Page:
Are alliances necessary in today's world?why or why not?



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brettd's profile pic

Posted on (Answer #1)

I would say most definitely. Many of the threats countries face in the world in the modern age are problems faced by entire continents, regions, or the globe.  Alliances, military or economic, help these countries to provide a united front to deal with these issues.

NATO and the UN serve as deterrents to some aggression by individual nations, and they have cooperated to end the Yugoslav Civil War, provide peacekeepers in conflict zones all over the globe, and cooperate on issues from terrorism to AIDS to Climate Change.

These organizations and alliances, therefore, prevent aggression and solve world issues.

pohnpei397's profile pic

Posted on (Answer #2)

I do not think that alliances are necessary in the same way that they used to be, but I think they are still useful.

In the old days, alliances were like a life or death thing.  Countries made alliances to keep from being destroyed.  For the US, at least, this is no longer a serious worry.

But alliances are very helpful because they can make it easier to get countries on your side when you try to do something diplomatic.  For example, it is hard for the US to get tough sanctions on Iran or North Korea because we are not allies with the Russians or Chinese and they tend to block our efforts to sanction those countries.

akannan's profile pic

Posted on (Answer #3)

I would suggest that alliances are more necessary now than ever before.  I think that as we progress into a new era of geopolitics where threats and enemies might be present in areas unknown to us, the need to forge alliances, share intelligence, and broaden the reaches of diplomatic horizons is more needed now more than ever.  I am not sure it is wise to presume that some area of the world that is deemed as "remote" and "unimportant."  In an increasingly globalized world, it is essential that alliances are forged and nations seek to make our widened world a more "flat" one and one that shares and understands one another as opposed to demonizing them.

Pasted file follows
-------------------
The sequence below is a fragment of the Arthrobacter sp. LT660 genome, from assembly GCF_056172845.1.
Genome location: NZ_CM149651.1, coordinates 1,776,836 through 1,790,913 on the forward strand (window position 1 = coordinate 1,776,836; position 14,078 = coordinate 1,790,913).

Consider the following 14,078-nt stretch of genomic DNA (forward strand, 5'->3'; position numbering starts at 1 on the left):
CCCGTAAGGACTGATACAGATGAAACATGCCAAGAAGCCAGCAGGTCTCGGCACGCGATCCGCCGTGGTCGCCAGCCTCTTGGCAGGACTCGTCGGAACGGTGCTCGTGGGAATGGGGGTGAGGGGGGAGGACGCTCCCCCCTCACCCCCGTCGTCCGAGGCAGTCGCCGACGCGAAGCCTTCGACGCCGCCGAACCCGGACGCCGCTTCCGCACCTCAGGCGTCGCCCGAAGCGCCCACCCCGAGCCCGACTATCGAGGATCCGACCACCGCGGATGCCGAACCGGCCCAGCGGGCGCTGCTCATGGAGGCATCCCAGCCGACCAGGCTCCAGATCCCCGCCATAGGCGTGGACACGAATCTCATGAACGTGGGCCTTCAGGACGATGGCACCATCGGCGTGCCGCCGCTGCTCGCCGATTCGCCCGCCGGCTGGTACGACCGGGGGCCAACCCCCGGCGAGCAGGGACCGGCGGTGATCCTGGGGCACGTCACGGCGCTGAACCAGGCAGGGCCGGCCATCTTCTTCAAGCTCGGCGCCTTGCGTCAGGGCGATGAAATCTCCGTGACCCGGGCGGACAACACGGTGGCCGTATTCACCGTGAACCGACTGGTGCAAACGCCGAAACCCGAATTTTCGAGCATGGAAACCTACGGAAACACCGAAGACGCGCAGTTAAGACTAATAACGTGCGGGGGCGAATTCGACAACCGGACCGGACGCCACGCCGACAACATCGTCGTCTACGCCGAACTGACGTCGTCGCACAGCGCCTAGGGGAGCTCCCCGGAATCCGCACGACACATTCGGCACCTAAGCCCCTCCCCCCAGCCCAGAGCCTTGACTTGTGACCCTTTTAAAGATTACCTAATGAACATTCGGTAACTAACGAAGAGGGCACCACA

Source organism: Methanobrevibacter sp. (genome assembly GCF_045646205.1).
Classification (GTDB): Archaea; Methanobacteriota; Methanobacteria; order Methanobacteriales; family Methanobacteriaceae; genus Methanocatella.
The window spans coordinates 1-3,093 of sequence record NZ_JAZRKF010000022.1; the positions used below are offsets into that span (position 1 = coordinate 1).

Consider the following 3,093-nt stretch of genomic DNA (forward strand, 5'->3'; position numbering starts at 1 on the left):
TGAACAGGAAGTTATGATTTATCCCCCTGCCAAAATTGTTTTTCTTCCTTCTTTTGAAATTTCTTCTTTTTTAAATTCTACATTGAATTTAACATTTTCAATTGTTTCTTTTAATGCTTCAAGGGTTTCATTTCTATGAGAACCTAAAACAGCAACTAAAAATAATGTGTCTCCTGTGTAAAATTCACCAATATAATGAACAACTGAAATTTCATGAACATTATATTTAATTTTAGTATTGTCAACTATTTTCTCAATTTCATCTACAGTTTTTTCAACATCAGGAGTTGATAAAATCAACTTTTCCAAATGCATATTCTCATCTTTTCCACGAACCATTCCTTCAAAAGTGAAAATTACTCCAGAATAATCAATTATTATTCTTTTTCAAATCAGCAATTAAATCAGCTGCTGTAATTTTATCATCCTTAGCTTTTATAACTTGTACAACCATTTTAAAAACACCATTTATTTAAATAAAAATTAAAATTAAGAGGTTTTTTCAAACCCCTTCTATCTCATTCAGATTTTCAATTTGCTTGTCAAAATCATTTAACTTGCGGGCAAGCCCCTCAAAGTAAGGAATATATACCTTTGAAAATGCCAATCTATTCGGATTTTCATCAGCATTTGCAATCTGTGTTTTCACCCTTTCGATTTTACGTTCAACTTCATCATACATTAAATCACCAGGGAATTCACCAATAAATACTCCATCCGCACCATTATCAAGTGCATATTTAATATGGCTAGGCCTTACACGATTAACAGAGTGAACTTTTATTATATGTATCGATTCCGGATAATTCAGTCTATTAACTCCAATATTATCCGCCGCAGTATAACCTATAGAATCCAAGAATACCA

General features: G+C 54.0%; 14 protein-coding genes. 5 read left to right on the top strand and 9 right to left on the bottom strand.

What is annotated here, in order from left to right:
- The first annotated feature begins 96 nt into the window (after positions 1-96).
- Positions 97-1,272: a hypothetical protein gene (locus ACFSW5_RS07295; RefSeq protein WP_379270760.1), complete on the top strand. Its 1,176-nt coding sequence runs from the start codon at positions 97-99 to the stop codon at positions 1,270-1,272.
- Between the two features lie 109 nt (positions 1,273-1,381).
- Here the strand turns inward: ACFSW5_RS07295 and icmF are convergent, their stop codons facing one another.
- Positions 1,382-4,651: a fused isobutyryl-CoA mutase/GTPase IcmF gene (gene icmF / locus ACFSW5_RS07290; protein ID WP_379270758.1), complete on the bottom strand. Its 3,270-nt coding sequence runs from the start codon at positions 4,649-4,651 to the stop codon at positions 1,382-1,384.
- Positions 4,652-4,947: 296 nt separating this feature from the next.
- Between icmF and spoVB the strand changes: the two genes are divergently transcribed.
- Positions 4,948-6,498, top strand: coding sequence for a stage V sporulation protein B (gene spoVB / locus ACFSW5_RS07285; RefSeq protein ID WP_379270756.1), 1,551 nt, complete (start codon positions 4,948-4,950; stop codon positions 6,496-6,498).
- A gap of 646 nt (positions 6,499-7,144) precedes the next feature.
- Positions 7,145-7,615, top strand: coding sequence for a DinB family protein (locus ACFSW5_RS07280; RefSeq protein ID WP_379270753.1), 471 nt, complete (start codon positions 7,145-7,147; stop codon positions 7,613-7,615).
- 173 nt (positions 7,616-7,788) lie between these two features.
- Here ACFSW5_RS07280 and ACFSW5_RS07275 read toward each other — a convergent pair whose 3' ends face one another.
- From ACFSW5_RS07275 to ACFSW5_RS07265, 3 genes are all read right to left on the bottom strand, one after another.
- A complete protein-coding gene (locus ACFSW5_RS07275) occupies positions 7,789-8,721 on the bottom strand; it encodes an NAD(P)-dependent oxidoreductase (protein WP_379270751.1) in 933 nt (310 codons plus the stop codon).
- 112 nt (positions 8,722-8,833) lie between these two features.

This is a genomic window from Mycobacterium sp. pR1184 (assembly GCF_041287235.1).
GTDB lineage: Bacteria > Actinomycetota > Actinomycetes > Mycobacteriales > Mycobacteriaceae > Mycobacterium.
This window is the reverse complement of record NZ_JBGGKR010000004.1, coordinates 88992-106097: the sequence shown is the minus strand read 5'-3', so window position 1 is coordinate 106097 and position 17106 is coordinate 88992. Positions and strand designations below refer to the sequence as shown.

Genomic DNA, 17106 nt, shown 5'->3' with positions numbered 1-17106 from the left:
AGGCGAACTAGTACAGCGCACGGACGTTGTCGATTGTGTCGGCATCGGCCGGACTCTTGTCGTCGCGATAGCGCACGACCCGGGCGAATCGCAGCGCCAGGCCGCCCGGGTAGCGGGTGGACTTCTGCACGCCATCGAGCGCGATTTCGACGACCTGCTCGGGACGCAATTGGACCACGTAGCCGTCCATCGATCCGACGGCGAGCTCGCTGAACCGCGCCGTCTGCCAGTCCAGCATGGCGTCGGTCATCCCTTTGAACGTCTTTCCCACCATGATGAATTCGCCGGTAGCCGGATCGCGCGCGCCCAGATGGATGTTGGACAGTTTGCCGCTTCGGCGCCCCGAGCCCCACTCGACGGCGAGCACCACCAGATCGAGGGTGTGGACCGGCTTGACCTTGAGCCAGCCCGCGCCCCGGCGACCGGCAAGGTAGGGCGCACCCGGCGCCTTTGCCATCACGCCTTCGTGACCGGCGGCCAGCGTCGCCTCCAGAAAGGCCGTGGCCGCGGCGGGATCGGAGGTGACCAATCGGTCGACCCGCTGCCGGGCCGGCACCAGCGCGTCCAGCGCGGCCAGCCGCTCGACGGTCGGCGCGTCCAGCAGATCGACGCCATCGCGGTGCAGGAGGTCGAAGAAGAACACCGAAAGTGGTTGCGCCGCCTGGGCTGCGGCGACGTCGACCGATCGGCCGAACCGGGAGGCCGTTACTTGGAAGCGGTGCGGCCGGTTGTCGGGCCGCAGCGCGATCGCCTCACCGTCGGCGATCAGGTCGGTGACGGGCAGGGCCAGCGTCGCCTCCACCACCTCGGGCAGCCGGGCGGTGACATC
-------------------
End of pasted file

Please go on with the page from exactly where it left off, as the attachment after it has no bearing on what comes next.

lfawley's profile pic

Posted on (Answer #4)

I would also have to argue that alliances are more important today than ever before. We are becoming an increasingly global society both in terms of international policy and in terms of business and the economy. We are also starting to realize that what one country does to its environment impacts us on a global level. From international legislation relating to human rights (universal declaration of human rights) to international attention to environmental policy (Kyoto Protocol) we are becoming a much larger, much more unified country. At the same time, there are still threats, countries that have their own desires that are in opposition to a global society. These countries are becoming more and more powerful, posing a greater threat than ever before. As a result, we need alliances to keep us safe, to help us establish unifying policies that work on a global level, and to encourage open lines of communication that will maintain peace and discourage perpetuation of violence and terrorism.

coachtodd23's profile pic

Posted on (Answer #5)

Alliances are like alot of things. On paper, it makes sense, but in reality, it can turn a local problem between a few countries, into a huge blow up.  Of course, my best example of this is WWI.  A problem between Serbia and Prussia would explode into a major world war due, in part, to alliances.

besure77's profile pic

Posted on (Answer #6)

I agree with the previous posts that alliances are a necessity in this world. Alliances have existed for a very long time and have assisted countries tremendously in the pursuit of the goals of that nation. The oldest alliance in the world is the Anglo-Portugese Alliance. It was signed in 1373 and involves England and Portugal.

During times of war for example, it is very important to have military allies. Other nations may have resources that are not available. Numbers are also important here because a country may be up against another country that doubles their numbers in military personnel.  

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